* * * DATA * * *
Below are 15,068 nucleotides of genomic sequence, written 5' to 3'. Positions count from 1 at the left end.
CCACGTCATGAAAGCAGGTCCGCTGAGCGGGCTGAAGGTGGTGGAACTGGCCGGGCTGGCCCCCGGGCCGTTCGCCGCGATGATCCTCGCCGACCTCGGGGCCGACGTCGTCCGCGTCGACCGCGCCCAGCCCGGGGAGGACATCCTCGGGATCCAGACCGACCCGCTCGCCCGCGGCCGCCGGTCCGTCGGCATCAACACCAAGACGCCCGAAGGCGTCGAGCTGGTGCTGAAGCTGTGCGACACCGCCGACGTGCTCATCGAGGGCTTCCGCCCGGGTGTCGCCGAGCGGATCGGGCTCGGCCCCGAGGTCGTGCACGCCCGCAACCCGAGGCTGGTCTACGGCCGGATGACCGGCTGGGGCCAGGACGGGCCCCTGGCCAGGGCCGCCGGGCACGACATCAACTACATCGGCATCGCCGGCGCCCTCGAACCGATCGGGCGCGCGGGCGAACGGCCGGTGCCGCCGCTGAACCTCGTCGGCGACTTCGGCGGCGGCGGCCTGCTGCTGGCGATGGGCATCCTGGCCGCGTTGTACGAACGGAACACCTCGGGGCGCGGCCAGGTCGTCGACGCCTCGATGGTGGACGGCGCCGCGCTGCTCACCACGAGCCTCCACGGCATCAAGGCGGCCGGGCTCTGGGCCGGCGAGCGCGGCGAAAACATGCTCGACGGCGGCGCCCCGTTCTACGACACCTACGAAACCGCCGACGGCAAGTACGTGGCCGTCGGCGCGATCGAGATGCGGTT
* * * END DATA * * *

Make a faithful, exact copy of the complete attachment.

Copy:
Below are 15,068 nucleotides of genomic sequence, written 5' to 3'. Positions count from 1 at the left end.
CCACGTCATGAAAGCAGGTCCGCTGAGCGGGCTGAAGGTGGTGGAACTGGCCGGGCTGGCCCCCGGGCCGTTCGCCGCGATGATCCTCGCCGACCTCGGGGCCGACGTCGTCCGCGTCGACCGCGCCCAGCCCGGGGAGGACATCCTCGGGATCCAGACCGACCCGCTCGCCCGCGGCCGCCGGTCCGTCGGCATCAACACCAAGACGCCCGAAGGCGTCGAGCTGGTGCTGAAGCTGTGCGACACCGCCGACGTGCTCATCGAGGGCTTCCGCCCGGGTGTCGCCGAGCGGATCGGGCTCGGCCCCGAGGTCGTGCACGCCCGCAACCCGAGGCTGGTCTACGGCCGGATGACCGGCTGGGGCCAGGACGGGCCCCTGGCCAGGGCCGCCGGGCACGACATCAACTACATCGGCATCGCCGGCGCCCTCGAACCGATCGGGCGCGCGGGCGAACGGCCGGTGCCGCCGCTGAACCTCGTCGGCGACTTCGGCGGCGGCGGCCTGCTGCTGGCGATGGGCATCCTGGCCGCGTTGTACGAACGGAACACCTCGGGGCGCGGCCAGGTCGTCGACGCCTCGATGGTGGACGGCGCCGCGCTGCTCACCACGAGCCTCCACGGCATCAAGGCGGCCGGGCTCTGGGCCGGCGAGCGCGGCGAAAACATGCTCGACGGCGGCGCCCCGTTCTACGACACCTACGAAACCGCCGACGGCAAGTACGTGGCCGTCGGCGCGATCGAGATGCGGTT